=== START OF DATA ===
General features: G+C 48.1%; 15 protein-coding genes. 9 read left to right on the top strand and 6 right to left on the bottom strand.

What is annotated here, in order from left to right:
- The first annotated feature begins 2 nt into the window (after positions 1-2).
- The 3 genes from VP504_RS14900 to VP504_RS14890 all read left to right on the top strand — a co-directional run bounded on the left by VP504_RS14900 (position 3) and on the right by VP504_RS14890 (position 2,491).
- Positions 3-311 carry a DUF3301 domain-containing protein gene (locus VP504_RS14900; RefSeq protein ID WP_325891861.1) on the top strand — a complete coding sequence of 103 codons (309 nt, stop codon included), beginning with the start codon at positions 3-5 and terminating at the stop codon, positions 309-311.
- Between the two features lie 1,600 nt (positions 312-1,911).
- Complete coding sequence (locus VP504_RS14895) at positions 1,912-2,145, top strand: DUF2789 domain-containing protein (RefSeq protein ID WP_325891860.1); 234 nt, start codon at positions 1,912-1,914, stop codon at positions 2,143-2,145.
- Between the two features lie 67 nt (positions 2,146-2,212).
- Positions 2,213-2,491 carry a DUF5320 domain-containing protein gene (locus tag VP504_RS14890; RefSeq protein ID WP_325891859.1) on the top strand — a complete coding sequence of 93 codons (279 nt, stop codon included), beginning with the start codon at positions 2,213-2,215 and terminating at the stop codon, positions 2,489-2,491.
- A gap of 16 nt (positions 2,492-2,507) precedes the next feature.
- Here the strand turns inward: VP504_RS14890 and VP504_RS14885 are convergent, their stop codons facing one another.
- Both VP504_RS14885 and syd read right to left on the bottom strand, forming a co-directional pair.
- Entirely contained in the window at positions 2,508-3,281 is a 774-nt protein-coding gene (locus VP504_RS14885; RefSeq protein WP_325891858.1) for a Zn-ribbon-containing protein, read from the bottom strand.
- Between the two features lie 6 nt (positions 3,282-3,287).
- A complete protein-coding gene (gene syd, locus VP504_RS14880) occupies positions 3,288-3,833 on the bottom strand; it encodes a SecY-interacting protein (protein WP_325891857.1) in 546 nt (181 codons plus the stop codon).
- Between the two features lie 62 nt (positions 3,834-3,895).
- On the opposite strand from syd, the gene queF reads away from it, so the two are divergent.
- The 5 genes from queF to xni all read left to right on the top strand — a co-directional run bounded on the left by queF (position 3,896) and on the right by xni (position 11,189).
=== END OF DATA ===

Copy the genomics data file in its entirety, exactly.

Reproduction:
General features: G+C 48.1%; 15 protein-coding genes. 9 read left to right on the top strand and 6 right to left on the bottom strand.

What is annotated here, in order from left to right:
- The first annotated feature begins 2 nt into the window (after positions 1-2).
- The 3 genes from VP504_RS14900 to VP504_RS14890 all read left to right on the top strand — a co-directional run bounded on the left by VP504_RS14900 (position 3) and on the right by VP504_RS14890 (position 2,491).
- Positions 3-311 carry a DUF3301 domain-containing protein gene (locus VP504_RS14900; RefSeq protein ID WP_325891861.1) on the top strand — a complete coding sequence of 103 codons (309 nt, stop codon included), beginning with the start codon at positions 3-5 and terminating at the stop codon, positions 309-311.
- Between the two features lie 1,600 nt (positions 312-1,911).
- Complete coding sequence (locus VP504_RS14895) at positions 1,912-2,145, top strand: DUF2789 domain-containing protein (RefSeq protein ID WP_325891860.1); 234 nt, start codon at positions 1,912-1,914, stop codon at positions 2,143-2,145.
- Between the two features lie 67 nt (positions 2,146-2,212).
- Positions 2,213-2,491 carry a DUF5320 domain-containing protein gene (locus tag VP504_RS14890; RefSeq protein ID WP_325891859.1) on the top strand — a complete coding sequence of 93 codons (279 nt, stop codon included), beginning with the start codon at positions 2,213-2,215 and terminating at the stop codon, positions 2,489-2,491.
- A gap of 16 nt (positions 2,492-2,507) precedes the next feature.
- Here the strand turns inward: VP504_RS14890 and VP504_RS14885 are convergent, their stop codons facing one another.
- Both VP504_RS14885 and syd read right to left on the bottom strand, forming a co-directional pair.
- Entirely contained in the window at positions 2,508-3,281 is a 774-nt protein-coding gene (locus VP504_RS14885; RefSeq protein WP_325891858.1) for a Zn-ribbon-containing protein, read from the bottom strand.
- Between the two features lie 6 nt (positions 3,282-3,287).
- A complete protein-coding gene (gene syd, locus VP504_RS14880) occupies positions 3,288-3,833 on the bottom strand; it encodes a SecY-interacting protein (protein WP_325891857.1) in 546 nt (181 codons plus the stop codon).
- Between the two features lie 62 nt (positions 3,834-3,895).
- On the opposite strand from syd, the gene queF reads away from it, so the two are divergent.
- The 5 genes from queF to xni all read left to right on the top strand — a co-directional run bounded on the left by queF (position 3,896) and on the right by xni (position 11,189).